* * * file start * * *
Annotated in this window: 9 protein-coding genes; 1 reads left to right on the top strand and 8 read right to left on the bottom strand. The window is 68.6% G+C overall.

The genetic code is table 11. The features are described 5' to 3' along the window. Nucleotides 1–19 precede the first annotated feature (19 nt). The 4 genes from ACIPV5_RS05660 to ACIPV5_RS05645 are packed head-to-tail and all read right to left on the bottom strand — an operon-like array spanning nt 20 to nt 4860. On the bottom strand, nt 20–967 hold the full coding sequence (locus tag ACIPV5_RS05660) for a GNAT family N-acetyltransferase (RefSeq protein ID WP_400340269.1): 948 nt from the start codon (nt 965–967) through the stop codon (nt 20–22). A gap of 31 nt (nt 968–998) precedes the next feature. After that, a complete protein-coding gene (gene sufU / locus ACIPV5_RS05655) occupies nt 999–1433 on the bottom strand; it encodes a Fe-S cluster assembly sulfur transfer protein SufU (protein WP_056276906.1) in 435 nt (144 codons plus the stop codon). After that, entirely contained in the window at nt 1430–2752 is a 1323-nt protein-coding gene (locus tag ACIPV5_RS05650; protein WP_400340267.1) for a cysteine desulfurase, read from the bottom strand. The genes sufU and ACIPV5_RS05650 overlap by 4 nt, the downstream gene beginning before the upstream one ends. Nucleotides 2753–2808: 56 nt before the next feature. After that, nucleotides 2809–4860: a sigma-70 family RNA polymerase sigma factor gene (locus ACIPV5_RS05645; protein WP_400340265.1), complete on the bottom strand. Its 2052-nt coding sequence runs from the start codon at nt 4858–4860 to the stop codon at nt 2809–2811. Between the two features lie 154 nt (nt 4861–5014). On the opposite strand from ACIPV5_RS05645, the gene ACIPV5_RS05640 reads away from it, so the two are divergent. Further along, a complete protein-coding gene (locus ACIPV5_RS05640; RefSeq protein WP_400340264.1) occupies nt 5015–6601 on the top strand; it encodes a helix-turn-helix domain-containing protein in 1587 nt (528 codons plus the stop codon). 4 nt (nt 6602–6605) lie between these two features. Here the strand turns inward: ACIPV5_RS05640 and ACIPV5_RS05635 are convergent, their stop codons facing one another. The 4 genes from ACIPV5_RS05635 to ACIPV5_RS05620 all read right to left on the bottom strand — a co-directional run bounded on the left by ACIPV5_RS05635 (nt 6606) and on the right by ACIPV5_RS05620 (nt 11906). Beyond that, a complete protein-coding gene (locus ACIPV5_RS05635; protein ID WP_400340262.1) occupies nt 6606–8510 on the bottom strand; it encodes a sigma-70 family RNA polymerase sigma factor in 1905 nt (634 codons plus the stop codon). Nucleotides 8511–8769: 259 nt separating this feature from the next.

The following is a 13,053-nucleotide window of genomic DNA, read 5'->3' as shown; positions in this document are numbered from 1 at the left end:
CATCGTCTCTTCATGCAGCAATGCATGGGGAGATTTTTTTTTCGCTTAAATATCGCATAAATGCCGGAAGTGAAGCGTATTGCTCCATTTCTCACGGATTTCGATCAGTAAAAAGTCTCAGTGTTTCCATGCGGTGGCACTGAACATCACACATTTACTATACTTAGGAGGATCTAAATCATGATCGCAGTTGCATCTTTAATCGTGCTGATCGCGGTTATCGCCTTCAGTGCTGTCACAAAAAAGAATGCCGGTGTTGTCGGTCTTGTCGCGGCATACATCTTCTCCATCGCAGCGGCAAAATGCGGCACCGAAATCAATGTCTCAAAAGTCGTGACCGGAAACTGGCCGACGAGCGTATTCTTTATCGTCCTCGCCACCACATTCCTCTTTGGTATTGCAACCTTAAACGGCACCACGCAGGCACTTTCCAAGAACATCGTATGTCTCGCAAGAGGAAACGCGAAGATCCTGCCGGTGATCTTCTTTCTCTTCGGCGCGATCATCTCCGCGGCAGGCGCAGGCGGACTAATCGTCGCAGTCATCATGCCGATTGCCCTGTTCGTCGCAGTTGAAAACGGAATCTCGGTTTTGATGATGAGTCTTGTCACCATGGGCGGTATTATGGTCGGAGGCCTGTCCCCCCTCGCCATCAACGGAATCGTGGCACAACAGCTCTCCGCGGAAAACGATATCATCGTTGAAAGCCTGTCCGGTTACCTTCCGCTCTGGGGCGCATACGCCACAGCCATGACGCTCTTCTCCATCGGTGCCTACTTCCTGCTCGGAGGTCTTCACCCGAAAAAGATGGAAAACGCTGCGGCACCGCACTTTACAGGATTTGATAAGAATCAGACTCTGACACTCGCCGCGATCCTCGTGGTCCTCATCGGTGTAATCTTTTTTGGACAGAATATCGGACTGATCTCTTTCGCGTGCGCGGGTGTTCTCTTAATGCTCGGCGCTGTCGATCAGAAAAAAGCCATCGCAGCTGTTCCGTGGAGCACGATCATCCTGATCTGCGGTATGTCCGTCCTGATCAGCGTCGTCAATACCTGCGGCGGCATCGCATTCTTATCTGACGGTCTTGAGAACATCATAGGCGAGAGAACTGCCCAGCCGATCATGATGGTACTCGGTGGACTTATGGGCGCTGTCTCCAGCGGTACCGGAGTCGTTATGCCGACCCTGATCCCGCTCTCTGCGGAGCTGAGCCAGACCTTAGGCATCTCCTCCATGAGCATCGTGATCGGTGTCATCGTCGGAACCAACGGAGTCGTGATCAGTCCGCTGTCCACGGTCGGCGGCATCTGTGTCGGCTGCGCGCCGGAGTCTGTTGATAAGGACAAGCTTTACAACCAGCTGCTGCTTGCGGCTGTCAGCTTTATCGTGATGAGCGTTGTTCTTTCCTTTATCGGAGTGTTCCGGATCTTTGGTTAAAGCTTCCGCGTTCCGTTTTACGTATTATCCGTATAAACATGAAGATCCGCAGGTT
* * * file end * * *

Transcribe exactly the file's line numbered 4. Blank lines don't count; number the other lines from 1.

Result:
CATCGTCTCTTCATGCAGCAATGCATGGGGAGATTTTTTTTTCGCTTAAATATCGCATAAATGCCGGAAGTGAAGCGTATTGCTCCATTTCTCACGGATTTCGATCAGTAAAAAGTCTCAGTGTTTCCATGCGGTGGCACTGAACATCACACATTTACTATACTTAGGAGGATCTAAATCATGATCGCAGTTGCATCTTTAATCGTGCTGATCGCGGTTATCGCCTTCAGTGCTGTCACAAAAAAGAATGCCGGTGTTGTCGGTCTTGTCGCGGCATACATCTTCTCCATCGCAGCGGCAAAATGCGGCACCGAAATCAATGTCTCAAAAGTCGTGACCGGAAACTGGCCGACGAGCGTATTCTTTATCGTCCTCGCCACCACATTCCTCTTTGGTATTGCAACCTTAAACGGCACCACGCAGGCACTTTCCAAGAACATCGTATGTCTCGCAAGAGGAAACGCGAAGATCCTGCCGGTGATCTTCTTTCTCTTCGGCGCGATCATCTCCGCGGCAGGCGCAGGCGGACTAATCGTCGCAGTCATCATGCCGATTGCCCTGTTCGTCGCAGTTGAAAACGGAATCTCGGTTTTGATGATGAGTCTTGTCACCATGGGCGGTATTATGGTCGGAGGCCTGTCCCCCCTCGCCATCAACGGAATCGTGGCACAACAGCTCTCCGCGGAAAACGATATCATCGTTGAAAGCCTGTCCGGTTACCTTCCGCTCTGGGGCGCATACGCCACAGCCATGACGCTCTTCTCCATCGGTGCCTACTTCCTGCTCGGAGGTCTTCACCCGAAAAAGATGGAAAACGCTGCGGCACCGCACTTTACAGGATTTGATAAGAATCAGACTCTGACACTCGCCGCGATCCTCGTGGTCCTCATCGGTGTAATCTTTTTTGGACAGAATATCGGACTGATCTCTTTCGCGTGCGCGGGTGTTCTCTTAATGCTCGGCGCTGTCGATCAGAAAAAAGCCATCGCAGCTGTTCCGTGGAGCACGATCATCCTGATCTGCGGTATGTCCGTCCTGATCAGCGTCGTCAATACCTGCGGCGGCATCGCATTCTTATCTGACGGTCTTGAGAACATCATAGGCGAGAGAACTGCCCAGCCGATCATGATGGTACTCGGTGGACTTATGGGCGCTGTCTCCAGCGGTACCGGAGTCGTTATGCCGACCCTGATCCCGCTCTCTGCGGAGCTGAGCCAGACCTTAGGCATCTCCTCCATGAGCATCGTGATCGGTGTCATCGTCGGAACCAACGGAGTCGTGATCAGTCCGCTGTCCACGGTCGGCGGCATCTGTGTCGGCTGCGCGCCGGAGTCTGTTGATAAGGACAAGCTTTACAACCAGCTGCTGCTTGCGGCTGTCAGCTTTATCGTGATGAGCGTTGTTCTTTCCTTTATCGGAGTGTTCCGGATCTTTGGTTAAAGCTTCCGCGTTCCGTTTTACGTATTATCCGTATAAACATGAAGATCCGCAGGTT